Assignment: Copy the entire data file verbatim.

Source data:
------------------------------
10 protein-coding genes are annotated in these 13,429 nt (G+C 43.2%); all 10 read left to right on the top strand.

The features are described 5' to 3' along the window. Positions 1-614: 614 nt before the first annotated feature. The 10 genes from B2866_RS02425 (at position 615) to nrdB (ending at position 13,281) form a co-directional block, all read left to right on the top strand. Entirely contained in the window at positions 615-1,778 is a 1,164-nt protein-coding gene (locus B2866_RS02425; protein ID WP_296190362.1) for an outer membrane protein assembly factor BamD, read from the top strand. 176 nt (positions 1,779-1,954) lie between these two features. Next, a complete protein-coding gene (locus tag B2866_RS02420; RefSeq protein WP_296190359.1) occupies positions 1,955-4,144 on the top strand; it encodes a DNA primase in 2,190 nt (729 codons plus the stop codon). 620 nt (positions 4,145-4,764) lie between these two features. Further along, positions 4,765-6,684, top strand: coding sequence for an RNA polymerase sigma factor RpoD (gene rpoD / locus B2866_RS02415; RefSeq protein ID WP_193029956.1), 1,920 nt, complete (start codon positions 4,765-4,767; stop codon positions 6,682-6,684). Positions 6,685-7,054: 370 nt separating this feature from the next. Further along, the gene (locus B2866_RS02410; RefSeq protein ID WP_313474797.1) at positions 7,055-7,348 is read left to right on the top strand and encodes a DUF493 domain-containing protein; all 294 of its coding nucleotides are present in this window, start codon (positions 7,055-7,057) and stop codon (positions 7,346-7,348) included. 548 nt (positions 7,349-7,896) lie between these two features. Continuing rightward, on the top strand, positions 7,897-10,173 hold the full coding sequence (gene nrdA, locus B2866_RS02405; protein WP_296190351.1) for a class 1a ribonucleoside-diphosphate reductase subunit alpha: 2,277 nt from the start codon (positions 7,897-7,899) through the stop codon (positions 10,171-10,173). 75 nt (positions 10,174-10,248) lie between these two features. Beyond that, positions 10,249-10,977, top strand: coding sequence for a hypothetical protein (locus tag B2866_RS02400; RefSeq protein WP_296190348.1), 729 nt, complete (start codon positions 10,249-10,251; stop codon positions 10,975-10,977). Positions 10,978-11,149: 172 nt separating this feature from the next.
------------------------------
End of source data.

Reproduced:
10 protein-coding genes are annotated in these 13,429 nt (G+C 43.2%); all 10 read left to right on the top strand.

The features are described 5' to 3' along the window. Positions 1-614: 614 nt before the first annotated feature. The 10 genes from B2866_RS02425 (at position 615) to nrdB (ending at position 13,281) form a co-directional block, all read left to right on the top strand. Entirely contained in the window at positions 615-1,778 is a 1,164-nt protein-coding gene (locus B2866_RS02425; protein ID WP_296190362.1) for an outer membrane protein assembly factor BamD, read from the top strand. 176 nt (positions 1,779-1,954) lie between these two features. Next, a complete protein-coding gene (locus tag B2866_RS02420; RefSeq protein WP_296190359.1) occupies positions 1,955-4,144 on the top strand; it encodes a DNA primase in 2,190 nt (729 codons plus the stop codon). 620 nt (positions 4,145-4,764) lie between these two features. Further along, positions 4,765-6,684, top strand: coding sequence for an RNA polymerase sigma factor RpoD (gene rpoD / locus B2866_RS02415; RefSeq protein ID WP_193029956.1), 1,920 nt, complete (start codon positions 4,765-4,767; stop codon positions 6,682-6,684). Positions 6,685-7,054: 370 nt separating this feature from the next. Further along, the gene (locus B2866_RS02410; RefSeq protein ID WP_313474797.1) at positions 7,055-7,348 is read left to right on the top strand and encodes a DUF493 domain-containing protein; all 294 of its coding nucleotides are present in this window, start codon (positions 7,055-7,057) and stop codon (positions 7,346-7,348) included. 548 nt (positions 7,349-7,896) lie between these two features. Continuing rightward, on the top strand, positions 7,897-10,173 hold the full coding sequence (gene nrdA, locus B2866_RS02405; protein WP_296190351.1) for a class 1a ribonucleoside-diphosphate reductase subunit alpha: 2,277 nt from the start codon (positions 7,897-7,899) through the stop codon (positions 10,171-10,173). 75 nt (positions 10,174-10,248) lie between these two features. Beyond that, positions 10,249-10,977, top strand: coding sequence for a hypothetical protein (locus tag B2866_RS02400; RefSeq protein WP_296190348.1), 729 nt, complete (start codon positions 10,249-10,251; stop codon positions 10,975-10,977). Positions 10,978-11,149: 172 nt separating this feature from the next.